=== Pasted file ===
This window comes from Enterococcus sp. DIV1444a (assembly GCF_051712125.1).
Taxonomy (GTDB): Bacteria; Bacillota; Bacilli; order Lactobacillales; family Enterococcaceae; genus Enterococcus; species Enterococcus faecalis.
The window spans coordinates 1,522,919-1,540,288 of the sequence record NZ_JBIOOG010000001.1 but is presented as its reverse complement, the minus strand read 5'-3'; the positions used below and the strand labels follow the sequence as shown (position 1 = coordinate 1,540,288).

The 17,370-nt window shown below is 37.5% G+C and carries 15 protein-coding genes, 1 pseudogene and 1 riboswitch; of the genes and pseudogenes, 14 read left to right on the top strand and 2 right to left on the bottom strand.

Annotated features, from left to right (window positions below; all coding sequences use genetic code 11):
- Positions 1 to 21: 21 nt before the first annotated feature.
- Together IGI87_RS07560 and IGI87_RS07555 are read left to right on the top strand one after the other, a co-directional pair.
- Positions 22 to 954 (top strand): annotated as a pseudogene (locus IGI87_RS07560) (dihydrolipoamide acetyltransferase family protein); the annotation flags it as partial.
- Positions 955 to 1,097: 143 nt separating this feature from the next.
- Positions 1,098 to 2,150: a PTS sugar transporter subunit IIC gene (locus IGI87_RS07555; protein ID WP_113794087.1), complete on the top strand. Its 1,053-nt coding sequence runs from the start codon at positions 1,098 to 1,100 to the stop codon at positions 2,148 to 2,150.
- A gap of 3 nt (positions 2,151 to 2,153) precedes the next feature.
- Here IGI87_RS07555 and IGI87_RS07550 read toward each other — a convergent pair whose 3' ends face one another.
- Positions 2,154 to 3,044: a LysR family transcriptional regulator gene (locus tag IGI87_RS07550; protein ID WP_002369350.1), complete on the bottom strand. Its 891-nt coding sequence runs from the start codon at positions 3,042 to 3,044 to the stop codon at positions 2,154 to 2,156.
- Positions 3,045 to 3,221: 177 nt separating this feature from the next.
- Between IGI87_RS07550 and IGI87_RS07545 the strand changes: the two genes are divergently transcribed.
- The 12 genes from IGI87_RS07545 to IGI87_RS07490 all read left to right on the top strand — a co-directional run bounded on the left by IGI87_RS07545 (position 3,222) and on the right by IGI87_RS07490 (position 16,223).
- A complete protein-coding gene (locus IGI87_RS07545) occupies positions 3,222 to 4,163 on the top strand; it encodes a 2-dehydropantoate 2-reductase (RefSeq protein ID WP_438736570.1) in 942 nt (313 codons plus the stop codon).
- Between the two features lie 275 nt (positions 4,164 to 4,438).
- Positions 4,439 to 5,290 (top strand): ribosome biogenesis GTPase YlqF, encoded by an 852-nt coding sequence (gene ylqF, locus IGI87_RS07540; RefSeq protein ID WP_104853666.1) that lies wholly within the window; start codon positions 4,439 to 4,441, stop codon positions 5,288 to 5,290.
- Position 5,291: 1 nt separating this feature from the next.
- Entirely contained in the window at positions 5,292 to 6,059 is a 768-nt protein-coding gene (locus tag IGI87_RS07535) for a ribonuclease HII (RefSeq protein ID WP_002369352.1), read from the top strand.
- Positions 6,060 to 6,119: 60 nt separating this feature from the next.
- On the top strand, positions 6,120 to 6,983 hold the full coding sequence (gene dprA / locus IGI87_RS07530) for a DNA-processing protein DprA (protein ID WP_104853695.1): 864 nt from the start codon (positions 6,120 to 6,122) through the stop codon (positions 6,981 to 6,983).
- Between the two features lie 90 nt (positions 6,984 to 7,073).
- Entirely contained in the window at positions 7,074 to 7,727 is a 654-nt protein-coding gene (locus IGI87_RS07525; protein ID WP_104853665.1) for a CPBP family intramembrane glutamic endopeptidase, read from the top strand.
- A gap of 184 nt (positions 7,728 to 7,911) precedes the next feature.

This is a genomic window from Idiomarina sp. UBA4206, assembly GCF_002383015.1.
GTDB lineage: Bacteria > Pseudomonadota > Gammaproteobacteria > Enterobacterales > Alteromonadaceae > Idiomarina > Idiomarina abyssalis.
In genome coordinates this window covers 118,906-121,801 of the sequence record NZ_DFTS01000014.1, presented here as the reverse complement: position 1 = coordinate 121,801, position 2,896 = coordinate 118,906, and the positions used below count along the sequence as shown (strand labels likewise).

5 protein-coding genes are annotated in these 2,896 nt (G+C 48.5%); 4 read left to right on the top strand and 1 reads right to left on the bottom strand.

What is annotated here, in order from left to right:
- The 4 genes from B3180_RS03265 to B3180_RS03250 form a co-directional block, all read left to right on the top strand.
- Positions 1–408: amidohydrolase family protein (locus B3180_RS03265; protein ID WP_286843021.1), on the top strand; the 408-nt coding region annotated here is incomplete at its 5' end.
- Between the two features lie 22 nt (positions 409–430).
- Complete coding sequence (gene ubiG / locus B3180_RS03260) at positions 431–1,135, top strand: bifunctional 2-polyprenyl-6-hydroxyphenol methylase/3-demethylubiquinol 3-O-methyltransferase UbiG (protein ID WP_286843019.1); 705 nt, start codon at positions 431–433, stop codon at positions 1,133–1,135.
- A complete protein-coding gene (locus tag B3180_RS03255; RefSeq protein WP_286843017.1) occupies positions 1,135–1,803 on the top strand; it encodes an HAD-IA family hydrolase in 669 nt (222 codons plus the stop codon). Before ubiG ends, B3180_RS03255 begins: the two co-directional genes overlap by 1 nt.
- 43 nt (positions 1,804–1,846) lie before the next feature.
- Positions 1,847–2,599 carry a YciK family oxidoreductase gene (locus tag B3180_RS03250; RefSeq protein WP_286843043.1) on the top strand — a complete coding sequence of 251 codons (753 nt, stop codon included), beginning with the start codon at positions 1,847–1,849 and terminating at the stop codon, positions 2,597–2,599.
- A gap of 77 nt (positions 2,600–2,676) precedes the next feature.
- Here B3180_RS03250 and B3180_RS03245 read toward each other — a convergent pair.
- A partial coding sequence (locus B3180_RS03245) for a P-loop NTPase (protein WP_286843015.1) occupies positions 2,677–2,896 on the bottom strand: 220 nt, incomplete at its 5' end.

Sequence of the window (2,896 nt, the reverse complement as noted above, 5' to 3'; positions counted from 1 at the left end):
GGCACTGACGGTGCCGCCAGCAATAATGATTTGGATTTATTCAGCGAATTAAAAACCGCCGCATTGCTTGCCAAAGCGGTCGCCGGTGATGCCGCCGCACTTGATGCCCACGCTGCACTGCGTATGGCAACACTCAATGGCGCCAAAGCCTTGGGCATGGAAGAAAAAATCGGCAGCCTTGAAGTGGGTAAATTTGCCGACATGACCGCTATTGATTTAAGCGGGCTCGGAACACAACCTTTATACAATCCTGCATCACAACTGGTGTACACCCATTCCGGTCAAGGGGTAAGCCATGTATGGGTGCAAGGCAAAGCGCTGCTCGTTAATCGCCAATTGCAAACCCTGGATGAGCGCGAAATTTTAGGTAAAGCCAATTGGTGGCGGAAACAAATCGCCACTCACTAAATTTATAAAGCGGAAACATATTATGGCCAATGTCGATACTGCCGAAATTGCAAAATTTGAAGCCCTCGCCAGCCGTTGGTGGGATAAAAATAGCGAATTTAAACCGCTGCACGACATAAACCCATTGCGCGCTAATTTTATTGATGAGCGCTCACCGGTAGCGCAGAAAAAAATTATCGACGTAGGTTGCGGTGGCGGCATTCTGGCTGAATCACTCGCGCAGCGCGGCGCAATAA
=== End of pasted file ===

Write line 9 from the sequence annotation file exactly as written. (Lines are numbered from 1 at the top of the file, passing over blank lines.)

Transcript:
- Positions 955 to 1,097: 143 nt separating this feature from the next.